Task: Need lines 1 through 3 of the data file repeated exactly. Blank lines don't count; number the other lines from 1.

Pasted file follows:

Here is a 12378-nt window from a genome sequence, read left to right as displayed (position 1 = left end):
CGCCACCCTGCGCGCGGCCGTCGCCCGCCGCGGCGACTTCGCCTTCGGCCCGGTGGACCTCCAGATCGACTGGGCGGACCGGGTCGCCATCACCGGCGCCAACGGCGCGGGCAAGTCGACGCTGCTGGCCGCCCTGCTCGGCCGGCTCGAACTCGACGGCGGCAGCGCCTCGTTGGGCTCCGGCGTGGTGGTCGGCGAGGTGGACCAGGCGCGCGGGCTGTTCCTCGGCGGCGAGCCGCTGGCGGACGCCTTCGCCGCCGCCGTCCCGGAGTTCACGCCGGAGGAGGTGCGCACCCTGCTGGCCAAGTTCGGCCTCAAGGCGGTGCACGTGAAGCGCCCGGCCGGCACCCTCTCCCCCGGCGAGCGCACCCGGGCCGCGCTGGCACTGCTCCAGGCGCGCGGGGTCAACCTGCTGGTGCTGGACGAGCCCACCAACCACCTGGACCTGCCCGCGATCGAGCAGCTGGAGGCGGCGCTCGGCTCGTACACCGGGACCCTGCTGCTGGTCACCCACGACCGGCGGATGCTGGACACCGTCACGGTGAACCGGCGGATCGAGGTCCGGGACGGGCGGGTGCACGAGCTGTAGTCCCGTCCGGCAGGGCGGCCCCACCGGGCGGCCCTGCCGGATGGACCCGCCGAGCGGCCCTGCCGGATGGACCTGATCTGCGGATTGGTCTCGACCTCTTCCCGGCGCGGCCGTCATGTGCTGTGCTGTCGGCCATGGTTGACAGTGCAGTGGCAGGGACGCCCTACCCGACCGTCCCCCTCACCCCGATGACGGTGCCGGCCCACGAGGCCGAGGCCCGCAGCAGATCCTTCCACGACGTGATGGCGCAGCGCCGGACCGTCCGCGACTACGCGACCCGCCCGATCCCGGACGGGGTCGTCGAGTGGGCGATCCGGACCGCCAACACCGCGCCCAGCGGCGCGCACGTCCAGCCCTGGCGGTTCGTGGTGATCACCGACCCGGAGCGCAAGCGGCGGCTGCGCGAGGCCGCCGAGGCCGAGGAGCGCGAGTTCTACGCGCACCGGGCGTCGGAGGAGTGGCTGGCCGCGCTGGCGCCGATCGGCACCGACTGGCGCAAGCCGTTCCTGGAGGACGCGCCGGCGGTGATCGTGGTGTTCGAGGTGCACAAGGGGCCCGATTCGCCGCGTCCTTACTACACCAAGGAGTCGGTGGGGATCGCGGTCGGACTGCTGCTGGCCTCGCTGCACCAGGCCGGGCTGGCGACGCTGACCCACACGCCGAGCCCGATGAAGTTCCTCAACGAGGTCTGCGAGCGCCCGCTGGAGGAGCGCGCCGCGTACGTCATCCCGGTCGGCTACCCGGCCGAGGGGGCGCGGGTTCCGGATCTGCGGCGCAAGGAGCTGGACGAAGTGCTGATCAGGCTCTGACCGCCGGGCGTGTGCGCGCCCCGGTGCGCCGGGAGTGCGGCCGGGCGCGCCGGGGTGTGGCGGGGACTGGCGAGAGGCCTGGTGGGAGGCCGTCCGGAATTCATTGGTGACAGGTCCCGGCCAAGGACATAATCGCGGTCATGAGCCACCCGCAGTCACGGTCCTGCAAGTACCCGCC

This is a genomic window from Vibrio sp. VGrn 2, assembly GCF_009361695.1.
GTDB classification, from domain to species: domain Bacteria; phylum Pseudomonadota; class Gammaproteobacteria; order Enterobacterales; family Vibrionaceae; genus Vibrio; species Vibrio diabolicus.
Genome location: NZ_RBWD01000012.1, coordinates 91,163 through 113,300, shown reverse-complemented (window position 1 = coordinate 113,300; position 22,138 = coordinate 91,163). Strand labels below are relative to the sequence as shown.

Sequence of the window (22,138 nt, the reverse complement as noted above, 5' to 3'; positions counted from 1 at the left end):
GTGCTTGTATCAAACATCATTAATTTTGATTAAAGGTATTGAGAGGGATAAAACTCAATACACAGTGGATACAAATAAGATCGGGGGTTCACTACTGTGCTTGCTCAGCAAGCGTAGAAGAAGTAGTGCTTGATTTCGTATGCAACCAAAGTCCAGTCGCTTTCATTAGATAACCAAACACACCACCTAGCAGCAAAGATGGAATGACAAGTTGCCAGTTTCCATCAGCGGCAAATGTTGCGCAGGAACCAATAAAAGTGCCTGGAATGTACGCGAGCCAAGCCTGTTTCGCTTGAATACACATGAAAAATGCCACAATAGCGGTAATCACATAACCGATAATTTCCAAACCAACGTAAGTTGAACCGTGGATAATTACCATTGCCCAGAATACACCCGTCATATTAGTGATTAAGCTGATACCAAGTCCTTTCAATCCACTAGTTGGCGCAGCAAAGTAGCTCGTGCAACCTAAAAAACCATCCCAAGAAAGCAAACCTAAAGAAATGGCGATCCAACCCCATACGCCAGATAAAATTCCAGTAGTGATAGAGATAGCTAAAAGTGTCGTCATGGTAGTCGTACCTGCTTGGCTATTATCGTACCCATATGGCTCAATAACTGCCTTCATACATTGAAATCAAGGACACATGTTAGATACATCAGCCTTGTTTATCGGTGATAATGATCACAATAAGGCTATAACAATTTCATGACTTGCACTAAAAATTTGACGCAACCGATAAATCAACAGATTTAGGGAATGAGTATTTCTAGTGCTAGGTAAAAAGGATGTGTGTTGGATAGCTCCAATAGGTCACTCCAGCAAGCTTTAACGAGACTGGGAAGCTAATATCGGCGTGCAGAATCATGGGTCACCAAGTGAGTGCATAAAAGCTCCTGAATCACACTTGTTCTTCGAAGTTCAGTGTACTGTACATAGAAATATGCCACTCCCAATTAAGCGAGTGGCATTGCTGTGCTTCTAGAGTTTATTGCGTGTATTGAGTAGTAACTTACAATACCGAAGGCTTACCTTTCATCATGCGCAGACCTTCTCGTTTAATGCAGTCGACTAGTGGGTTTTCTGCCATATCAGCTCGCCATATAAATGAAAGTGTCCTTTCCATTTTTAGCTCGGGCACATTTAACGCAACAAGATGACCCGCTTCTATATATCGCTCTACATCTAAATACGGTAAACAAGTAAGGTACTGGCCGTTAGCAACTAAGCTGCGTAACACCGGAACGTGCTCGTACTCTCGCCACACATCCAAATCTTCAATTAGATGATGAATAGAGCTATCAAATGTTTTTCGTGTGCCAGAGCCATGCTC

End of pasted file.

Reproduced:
Here is a 12378-nt window from a genome sequence, read left to right as displayed (position 1 = left end):
CGCCACCCTGCGCGCGGCCGTCGCCCGCCGCGGCGACTTCGCCTTCGGCCCGGTGGACCTCCAGATCGACTGGGCGGACCGGGTCGCCATCACCGGCGCCAACGGCGCGGGCAAGTCGACGCTGCTGGCCGCCCTGCTCGGCCGGCTCGAACTCGACGGCGGCAGCGCCTCGTTGGGCTCCGGCGTGGTGGTCGGCGAGGTGGACCAGGCGCGCGGGCTGTTCCTCGGCGGCGAGCCGCTGGCGGACGCCTTCGCCGCCGCCGTCCCGGAGTTCACGCCGGAGGAGGTGCGCACCCTGCTGGCCAAGTTCGGCCTCAAGGCGGTGCACGTGAAGCGCCCGGCCGGCACCCTCTCCCCCGGCGAGCGCACCCGGGCCGCGCTGGCACTGCTCCAGGCGCGCGGGGTCAACCTGCTGGTGCTGGACGAGCCCACCAACCACCTGGACCTGCCCGCGATCGAGCAGCTGGAGGCGGCGCTCGGCTCGTACACCGGGACCCTGCTGCTGGTCACCCACGACCGGCGGATGCTGGACACCGTCACGGTGAACCGGCGGATCGAGGTCCGGGACGGGCGGGTGCACGAGCTGTAGTCCCGTCCGGCAGGGCGGCCCCACCGGGCGGCCCTGCCGGATGGACCCGCCGAGCGGCCCTGCCGGATGGACCTGATCTGCGGATTGGTCTCGACCTCTTCCCGGCGCGGCCGTCATGTGCTGTGCTGTCGGCCATGGTTGACAGTGCAGTGGCAGGGACGCCCTACCCGACCGTCCCCCTCACCCCGATGACGGTGCCGGCCCACGAGGCCGAGGCCCGCAGCAGATCCTTCCACGACGTGATGGCGCAGCGCCGGACCGTCCGCGACTACGCGACCCGCCCGATCCCGGACGGGGTCGTCGAGTGGGCGATCCGGACCGCCAACACCGCGCCCAGCGGCGCGCACGTCCAGCCCTGGCGGTTCGTGGTGATCACCGACCCGGAGCGCAAGCGGCGGCTGCGCGAGGCCGCCGAGGCCGAGGAGCGCGAGTTCTACGCGCACCGGGCGTCGGAGGAGTGGCTGGCCGCGCTGGCGCCGATCGGCACCGACTGGCGCAAGCCGTTCCTGGAGGACGCGCCGGCGGTGATCGTGGTGTTCGAGGTGCACAAGGGGCCCGATTCGCCGCGTCCTTACTACACCAAGGAGTCGGTGGGGATCGCGGTCGGACTGCTGCTGGCCTCGCTGCACCAGGCCGGGCTGGCGACGCTGACCCACACGCCGAGCCCGATGAAGTTCCTCAACGAGGTCTGCGAGCGCCCGCTGGAGGAGCGCGCCGCGTACGTCATCCCGGTCGGCTACCCGGCCGAGGGGGCGCGGGTTCCGGATCTGCGGCGCAAGGAGCTGGACGAAGTGCTGATCAGGCTCTGACCGCCGGGCGTGTGCGCGCCCCGGTGCGCCGGGAGTGCGGCCGGGCGCGCCGGGGTGTGGCGGGGACTGGCGAGAGGCCTGGTGGGAGGCCGTCCGGAATTCATTGGTGACAGGTCCCGGCCAAGGACATAATCGCGGTCATGAGCCACCCGCAGTCACGGTCCTGCAAGTACCCGCC

This is a genomic window from Vibrio sp. VGrn 2, assembly GCF_009361695.1.